The British Professor Carole Hillenbrand concluded that the Taliban have arisen from those US-Saudi-Pakistan-supported mujahideen: "The West helped the Taliban to fight the Soviet takeover of Afghanistan". After the fall of the Soviet-backed regime of Mohammad Najibullah in 1992, many Afghan political parties, but not Gulbuddin Hekmatyar's Hezb-e Islami, Hizb-e Wahdat, Ittihad-i Islami, in April agreed on a peace and power-sharing agreement, the Peshawar Accord, which created the Islamic State of Afghanistan and appointed an interim government for a transitional period. Hekmatyar's Hezb-e Islami party refused to recognize the interim government, in April infiltrated Kabul to take power for itself, thus starting this civil war. In May, Hekmatyar started attacks against Kabul. Hekmatyar received operational and military support from Pakistan's ISI. With that help, Hekmatyar's forces were able to destroy half of Kabul. Iran assisted the Hizb-e Wahdat forces of Abdul Ali Mazari. Saudi Arabia supported the Ittihad-i Islami faction.
The conflict between these militias escalated into war. Due to this sudden initiation of civil war, working g
A civil union is a recognized arrangement similar to marriage, created as a means to provide recognition in law for same-sex couples. Civil unions grant all of the rights of marriage except the title itself. Around the world, developed democracies began establishing civil unions in the late 1990s developing them from less formal domestic partnerships, which grant only some of the rights of marriage. In the majority of countries that established these unions in laws, they have since been either supplemented or replaced by same-sex marriage. Civil unions are viewed by LGBT rights campaigners as a "first step" towards establishing same-sex marriage, as civil unions are viewed by supporters of LGBT rights as a "separate but equal" or "second class" status. While civil unions are established for both opposite-sex couples and same-sex couples, in a number of countries they are available to same-sex couples only. Beginning with Denmark in 1989, civil unions under one name or another have been established by law in several developed, countries in order to provide legal recognition of relationships formed by unmarried same-sex couples and to afford them rights, tax breaks, responsibilities similar or identical to those of married couples.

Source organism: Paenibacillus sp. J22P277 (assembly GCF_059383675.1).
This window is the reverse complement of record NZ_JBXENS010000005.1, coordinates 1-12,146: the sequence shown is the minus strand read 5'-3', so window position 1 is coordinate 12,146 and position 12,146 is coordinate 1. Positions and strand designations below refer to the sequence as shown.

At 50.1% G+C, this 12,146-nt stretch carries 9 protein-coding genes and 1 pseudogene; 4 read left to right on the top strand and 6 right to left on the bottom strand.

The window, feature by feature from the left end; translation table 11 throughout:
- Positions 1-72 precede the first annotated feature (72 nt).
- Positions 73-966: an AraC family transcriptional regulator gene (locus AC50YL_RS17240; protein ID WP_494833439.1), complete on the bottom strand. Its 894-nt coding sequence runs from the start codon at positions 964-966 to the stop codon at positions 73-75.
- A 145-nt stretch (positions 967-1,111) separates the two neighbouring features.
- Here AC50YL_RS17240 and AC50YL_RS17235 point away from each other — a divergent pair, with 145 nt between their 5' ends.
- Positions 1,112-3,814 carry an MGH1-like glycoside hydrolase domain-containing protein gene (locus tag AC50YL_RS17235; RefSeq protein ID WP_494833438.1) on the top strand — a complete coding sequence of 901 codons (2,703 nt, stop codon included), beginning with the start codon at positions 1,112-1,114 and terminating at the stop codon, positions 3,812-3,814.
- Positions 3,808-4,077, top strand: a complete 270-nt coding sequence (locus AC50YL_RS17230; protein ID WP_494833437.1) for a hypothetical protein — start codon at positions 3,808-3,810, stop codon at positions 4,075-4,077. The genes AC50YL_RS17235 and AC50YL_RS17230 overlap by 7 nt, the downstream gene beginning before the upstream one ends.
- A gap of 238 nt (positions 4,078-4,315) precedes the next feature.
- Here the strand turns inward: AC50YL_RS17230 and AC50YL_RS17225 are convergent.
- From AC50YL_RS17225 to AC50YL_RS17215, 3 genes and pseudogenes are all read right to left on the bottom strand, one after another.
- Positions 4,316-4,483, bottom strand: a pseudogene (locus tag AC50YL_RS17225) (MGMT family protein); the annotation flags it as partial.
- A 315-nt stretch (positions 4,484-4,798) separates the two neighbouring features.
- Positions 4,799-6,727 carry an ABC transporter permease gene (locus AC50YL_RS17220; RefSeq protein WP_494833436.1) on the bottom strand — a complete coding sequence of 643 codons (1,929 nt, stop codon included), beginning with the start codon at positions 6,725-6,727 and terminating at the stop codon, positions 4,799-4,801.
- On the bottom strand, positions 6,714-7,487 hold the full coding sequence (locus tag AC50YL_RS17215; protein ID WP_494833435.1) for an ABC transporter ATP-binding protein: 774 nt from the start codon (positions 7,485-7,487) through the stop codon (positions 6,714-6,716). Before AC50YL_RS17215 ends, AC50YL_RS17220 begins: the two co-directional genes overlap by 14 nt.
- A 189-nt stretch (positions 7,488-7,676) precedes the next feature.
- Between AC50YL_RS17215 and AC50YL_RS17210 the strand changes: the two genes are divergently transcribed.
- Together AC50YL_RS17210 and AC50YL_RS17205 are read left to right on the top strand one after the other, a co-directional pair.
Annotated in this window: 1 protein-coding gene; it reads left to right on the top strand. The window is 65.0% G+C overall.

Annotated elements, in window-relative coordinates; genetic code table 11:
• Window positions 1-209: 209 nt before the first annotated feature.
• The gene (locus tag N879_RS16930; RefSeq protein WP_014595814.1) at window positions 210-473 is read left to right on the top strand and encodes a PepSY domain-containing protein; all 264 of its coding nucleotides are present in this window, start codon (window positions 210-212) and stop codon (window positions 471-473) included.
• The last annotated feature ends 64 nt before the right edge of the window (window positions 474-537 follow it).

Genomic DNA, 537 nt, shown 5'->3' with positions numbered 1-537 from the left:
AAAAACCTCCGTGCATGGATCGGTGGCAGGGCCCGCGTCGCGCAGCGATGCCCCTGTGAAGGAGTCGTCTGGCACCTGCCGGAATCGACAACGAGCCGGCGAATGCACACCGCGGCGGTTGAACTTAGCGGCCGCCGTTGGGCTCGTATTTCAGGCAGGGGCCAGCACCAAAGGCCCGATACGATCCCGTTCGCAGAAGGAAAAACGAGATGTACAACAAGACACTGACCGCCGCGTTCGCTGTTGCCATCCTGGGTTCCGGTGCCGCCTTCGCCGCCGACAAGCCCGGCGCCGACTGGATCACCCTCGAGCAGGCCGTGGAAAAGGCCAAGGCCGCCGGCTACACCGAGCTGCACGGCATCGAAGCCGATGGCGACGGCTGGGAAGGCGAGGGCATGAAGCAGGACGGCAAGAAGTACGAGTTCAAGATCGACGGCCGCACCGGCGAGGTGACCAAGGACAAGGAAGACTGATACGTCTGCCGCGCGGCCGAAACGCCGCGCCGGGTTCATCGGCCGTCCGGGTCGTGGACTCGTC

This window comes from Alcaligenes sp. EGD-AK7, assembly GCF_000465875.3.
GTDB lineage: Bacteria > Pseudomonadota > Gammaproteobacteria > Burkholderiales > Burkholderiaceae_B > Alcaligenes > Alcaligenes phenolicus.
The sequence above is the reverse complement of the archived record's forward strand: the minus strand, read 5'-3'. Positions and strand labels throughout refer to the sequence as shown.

In Brazil, civil unions were first created for opposite-sex couples in 2002, expanded to include same-sex couples through a supreme court ruling in 2011. Many jurisdictions with civil unions recognize foreign unions if those are equivalent to their own; the marriages of same-sex couples performed abroad may be recognized as civil unions in jurisdictions that only have the latter. The terms used to designate civil unions are not standardized, vary from country to country. Government-sanctioned relationships that may be similar or equivalent to civil unions include civil partnerships, registered partnerships, domestic partnerships, significant relationships, reciprocal beneficiary relationships, common-law marriage, adult interdependent relationships, life partnerships, stable unions, civil solidarity pacts, so on; the exact level of rights, benefits and responsibilities varies, depending on the laws of a particular country. Some jurisdictions allow same-sex couples to adopt, while others forbid them to do so, or allow adoption only in specified circumstances.
As used in the United States, beginning with the state of Vermont in 2000, the term civil union has connoted a status equivalent to marriage for same-sex couples. However, the legislatures of the West Coast states of California and Washington have preferred the term domestic partnership for enactments similar or equivalent to civil union laws in East Coast states. Civil unions are not seen as a replacement for marriage by many in the LGBT community. "Marriage in the United States is a civil union. "It is a proposed hypothetical legal mechanism, since it doesn't exist in most places, to give some of the protections but withhold something precious from gay people. There's no good reason to do that." However, some opponents of same-sex marriage claim that civil unions rob marriage of its unique status. The California Supreme Court, in the In Re Marriage Cases decision, noted nine differences in state law. Civil unions are criticised as being'separate but equal', critics say they segregate same-sex couples by forcing them to use a separate institution.
Supporters of same-sex marriage contend that treating same-sex couples differently from other couples under the law allows for inferior treatment and that if civil unions were the same as marriage there would be no reason for two separate laws. A New Jersey commission which reviewed the state's civil union law reported that the law "invites and encourages unequal treatment of same-sex couples and their children"; some have suggested that creating civil unions which are open to opposite-sex couples would avoid the accusations of apartheid. These have still been criticised as being'separate but equal' by former New Zealand MP and feminist Marilyn Waring as same-sex couples remain excluded from the right to marry. Proponents of civil unions say that they provide practical equality for same-sex couples and solve the problems over areas such as hospital visitation rights and transfer of property caused by lack of legal recognition. Proponents say that creating civil unions is a more pragmatic way to ensure that same-sex couples have legal rights as it avoids the more controversial issues surrounding marriage and the claim that the term has a religious source.